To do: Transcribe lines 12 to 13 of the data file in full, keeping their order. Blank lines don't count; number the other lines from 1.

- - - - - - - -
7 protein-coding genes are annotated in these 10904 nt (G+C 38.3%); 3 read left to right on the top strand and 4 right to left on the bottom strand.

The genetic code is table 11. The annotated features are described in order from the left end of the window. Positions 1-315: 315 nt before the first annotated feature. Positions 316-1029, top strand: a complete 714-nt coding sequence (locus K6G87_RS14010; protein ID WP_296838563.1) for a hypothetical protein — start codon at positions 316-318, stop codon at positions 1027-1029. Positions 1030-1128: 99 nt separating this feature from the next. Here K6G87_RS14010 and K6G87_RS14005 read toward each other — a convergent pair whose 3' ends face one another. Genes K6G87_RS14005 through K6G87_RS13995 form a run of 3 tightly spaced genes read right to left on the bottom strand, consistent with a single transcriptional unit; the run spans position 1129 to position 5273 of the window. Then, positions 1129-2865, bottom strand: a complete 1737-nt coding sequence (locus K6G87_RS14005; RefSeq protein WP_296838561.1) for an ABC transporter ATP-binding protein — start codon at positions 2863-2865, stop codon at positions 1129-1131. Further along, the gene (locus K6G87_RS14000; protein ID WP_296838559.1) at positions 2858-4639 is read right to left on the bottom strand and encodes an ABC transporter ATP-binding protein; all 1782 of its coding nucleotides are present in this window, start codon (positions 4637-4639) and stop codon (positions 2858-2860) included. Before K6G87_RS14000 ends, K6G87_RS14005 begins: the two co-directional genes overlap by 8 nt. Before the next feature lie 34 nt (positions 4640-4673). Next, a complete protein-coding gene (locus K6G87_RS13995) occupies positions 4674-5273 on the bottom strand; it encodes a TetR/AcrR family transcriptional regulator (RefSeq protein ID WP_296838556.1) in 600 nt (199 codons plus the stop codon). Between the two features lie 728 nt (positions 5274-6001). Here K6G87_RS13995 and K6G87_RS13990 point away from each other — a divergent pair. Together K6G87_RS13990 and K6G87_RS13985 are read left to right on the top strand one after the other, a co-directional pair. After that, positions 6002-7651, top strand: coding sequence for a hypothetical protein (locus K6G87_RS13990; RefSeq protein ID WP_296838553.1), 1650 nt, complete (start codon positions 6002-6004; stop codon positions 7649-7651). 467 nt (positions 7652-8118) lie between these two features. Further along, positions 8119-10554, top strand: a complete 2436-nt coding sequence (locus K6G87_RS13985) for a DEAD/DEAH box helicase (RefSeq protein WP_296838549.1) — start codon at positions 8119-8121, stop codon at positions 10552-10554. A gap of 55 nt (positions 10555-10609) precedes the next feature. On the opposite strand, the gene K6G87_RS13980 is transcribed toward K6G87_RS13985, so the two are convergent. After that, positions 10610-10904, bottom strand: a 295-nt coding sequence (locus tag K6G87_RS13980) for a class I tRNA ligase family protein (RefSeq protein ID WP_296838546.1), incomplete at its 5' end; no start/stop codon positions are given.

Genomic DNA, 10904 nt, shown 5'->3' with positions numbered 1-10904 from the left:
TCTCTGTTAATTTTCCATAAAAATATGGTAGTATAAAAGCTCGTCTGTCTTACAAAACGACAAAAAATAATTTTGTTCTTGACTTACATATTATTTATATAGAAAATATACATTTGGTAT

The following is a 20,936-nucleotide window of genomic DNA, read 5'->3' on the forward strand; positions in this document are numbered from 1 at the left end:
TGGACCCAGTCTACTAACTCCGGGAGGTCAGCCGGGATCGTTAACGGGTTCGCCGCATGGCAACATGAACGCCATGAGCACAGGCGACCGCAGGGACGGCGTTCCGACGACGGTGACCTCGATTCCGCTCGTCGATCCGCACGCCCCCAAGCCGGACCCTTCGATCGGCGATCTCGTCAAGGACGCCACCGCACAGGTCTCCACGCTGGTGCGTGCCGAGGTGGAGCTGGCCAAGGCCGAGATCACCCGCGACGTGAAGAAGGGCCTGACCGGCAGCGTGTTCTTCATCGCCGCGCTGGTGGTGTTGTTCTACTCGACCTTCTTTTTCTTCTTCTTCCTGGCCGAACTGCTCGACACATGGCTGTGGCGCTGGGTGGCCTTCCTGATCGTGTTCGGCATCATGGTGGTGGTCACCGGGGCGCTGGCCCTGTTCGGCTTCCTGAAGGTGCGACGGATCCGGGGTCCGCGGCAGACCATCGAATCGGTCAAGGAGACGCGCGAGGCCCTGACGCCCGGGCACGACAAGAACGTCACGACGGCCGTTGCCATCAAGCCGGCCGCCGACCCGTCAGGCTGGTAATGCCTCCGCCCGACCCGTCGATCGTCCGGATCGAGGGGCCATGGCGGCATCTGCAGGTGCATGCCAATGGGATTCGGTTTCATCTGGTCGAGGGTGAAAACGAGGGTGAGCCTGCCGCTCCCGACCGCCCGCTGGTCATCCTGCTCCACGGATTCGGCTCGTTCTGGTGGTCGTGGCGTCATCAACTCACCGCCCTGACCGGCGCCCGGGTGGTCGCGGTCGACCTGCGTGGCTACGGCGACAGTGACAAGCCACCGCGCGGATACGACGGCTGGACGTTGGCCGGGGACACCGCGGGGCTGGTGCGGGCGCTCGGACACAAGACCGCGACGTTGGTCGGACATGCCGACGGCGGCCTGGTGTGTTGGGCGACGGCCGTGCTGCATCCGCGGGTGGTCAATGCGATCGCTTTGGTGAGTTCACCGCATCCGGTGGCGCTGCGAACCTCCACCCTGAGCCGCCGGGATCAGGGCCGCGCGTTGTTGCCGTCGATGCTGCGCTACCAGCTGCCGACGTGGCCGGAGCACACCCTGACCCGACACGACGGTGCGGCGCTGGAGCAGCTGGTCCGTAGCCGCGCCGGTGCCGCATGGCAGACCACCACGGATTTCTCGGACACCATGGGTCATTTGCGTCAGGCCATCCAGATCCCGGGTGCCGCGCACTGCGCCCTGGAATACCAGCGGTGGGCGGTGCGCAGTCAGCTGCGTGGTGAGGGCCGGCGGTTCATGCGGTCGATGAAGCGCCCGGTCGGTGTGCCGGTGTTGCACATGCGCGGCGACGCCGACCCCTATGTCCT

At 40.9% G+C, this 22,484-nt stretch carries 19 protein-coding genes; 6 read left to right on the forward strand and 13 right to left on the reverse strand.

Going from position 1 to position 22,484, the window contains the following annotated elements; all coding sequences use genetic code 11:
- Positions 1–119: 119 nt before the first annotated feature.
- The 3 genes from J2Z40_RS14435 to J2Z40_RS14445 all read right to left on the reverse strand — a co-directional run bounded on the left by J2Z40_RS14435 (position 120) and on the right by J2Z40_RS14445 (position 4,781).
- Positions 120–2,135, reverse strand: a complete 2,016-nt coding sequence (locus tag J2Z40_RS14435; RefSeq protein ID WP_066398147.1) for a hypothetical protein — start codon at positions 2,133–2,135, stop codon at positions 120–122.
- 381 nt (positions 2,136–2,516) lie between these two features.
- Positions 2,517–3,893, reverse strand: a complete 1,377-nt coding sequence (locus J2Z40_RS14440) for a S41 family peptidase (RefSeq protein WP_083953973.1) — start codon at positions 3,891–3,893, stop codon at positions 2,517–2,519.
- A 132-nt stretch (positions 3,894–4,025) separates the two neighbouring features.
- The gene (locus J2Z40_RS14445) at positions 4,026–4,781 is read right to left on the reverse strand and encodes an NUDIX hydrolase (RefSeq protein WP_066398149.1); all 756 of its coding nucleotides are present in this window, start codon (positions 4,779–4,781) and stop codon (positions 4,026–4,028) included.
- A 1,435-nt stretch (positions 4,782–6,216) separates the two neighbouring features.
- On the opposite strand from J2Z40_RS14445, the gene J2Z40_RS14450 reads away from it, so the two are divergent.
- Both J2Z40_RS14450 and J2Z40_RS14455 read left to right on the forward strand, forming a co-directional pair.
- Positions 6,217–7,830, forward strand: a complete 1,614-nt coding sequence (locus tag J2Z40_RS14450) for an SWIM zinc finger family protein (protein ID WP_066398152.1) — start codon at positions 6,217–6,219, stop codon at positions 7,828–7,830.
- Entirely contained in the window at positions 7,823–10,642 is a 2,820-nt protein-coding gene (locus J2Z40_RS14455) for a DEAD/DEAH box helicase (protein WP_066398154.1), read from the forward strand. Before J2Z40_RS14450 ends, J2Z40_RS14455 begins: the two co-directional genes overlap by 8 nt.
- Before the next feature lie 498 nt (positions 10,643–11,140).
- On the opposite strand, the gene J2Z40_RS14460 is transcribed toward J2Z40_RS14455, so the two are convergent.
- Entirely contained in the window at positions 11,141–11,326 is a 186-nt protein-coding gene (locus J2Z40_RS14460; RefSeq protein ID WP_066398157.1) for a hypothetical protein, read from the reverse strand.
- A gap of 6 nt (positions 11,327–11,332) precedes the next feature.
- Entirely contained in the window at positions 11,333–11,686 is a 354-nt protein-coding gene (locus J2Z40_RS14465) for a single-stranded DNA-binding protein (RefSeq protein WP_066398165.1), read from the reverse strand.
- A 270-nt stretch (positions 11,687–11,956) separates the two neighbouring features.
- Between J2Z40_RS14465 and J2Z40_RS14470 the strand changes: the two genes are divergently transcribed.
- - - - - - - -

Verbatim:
- 381 nt (positions 2,136–2,516) lie between these two features.
- Positions 2,517–3,893, reverse strand: a complete 1,377-nt coding sequence (locus J2Z40_RS14440) for a S41 family peptidase (RefSeq protein WP_083953973.1) — start codon at positions 3,891–3,893, stop codon at positions 2,517–2,519.